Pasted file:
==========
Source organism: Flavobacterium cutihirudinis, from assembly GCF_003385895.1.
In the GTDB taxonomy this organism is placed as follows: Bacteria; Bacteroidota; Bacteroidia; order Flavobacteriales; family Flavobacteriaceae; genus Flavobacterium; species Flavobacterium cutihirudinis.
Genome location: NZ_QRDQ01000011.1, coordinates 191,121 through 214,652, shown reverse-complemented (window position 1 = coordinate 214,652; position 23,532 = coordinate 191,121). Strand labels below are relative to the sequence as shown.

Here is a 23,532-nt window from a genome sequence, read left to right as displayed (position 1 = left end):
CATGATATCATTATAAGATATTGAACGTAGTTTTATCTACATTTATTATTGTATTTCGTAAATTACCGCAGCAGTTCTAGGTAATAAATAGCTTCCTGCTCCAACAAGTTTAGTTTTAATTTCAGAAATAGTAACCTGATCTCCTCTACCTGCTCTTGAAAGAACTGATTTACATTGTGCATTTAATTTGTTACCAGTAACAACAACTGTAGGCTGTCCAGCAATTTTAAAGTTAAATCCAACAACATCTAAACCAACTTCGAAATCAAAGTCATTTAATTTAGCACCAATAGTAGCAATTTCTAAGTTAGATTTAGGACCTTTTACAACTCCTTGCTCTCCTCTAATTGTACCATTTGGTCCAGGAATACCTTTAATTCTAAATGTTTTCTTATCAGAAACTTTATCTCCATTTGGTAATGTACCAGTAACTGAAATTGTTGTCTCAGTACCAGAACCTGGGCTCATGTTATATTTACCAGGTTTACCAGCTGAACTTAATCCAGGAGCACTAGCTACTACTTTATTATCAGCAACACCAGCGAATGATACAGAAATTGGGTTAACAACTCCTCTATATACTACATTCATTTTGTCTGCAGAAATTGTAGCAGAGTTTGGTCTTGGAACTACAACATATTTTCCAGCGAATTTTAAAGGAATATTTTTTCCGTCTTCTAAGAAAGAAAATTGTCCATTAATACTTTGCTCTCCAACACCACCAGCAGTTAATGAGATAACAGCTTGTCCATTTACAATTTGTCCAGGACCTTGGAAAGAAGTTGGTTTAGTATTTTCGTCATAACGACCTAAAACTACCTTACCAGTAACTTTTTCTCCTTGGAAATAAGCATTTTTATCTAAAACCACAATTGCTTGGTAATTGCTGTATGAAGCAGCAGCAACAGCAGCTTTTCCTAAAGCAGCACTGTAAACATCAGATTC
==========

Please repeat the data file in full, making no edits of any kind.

Source organism: Flavobacterium cutihirudinis, from assembly GCF_003385895.1.
In the GTDB taxonomy this organism is placed as follows: Bacteria; Bacteroidota; Bacteroidia; order Flavobacteriales; family Flavobacteriaceae; genus Flavobacterium; species Flavobacterium cutihirudinis.
Genome location: NZ_QRDQ01000011.1, coordinates 191,121 through 214,652, shown reverse-complemented (window position 1 = coordinate 214,652; position 23,532 = coordinate 191,121). Strand labels below are relative to the sequence as shown.

Here is a 23,532-nt window from a genome sequence, read left to right as displayed (position 1 = left end):
CATGATATCATTATAAGATATTGAACGTAGTTTTATCTACATTTATTATTGTATTTCGTAAATTACCGCAGCAGTTCTAGGTAATAAATAGCTTCCTGCTCCAACAAGTTTAGTTTTAATTTCAGAAATAGTAACCTGATCTCCTCTACCTGCTCTTGAAAGAACTGATTTACATTGTGCATTTAATTTGTTACCAGTAACAACAACTGTAGGCTGTCCAGCAATTTTAAAGTTAAATCCAACAACATCTAAACCAACTTCGAAATCAAAGTCATTTAATTTAGCACCAATAGTAGCAATTTCTAAGTTAGATTTAGGACCTTTTACAACTCCTTGCTCTCCTCTAATTGTACCATTTGGTCCAGGAATACCTTTAATTCTAAATGTTTTCTTATCAGAAACTTTATCTCCATTTGGTAATGTACCAGTAACTGAAATTGTTGTCTCAGTACCAGAACCTGGGCTCATGTTATATTTACCAGGTTTACCAGCTGAACTTAATCCAGGAGCACTAGCTACTACTTTATTATCAGCAACACCAGCGAATGATACAGAAATTGGGTTAACAACTCCTCTATATACTACATTCATTTTGTCTGCAGAAATTGTAGCAGAGTTTGGTCTTGGAACTACAACATATTTTCCAGCGAATTTTAAAGGAATATTTTTTCCGTCTTCTAAGAAAGAAAATTGTCCATTAATACTTTGCTCTCCAACACCACCAGCAGTTAATGAGATAACAGCTTGTCCATTTACAATTTGTCCAGGACCTTGGAAAGAAGTTGGTTTAGTATTTTCGTCATAACGACCTAAAACTACCTTACCAGTAACTTTTTCTCCTTGGAAATAAGCATTTTTATCTAAAACCACAATTGCTTGGTAATTGCTGTATGAAGCAGCAGCAACAGCAGCTTTTCCTAAAGCAGCACTGTAAACATCAGATTC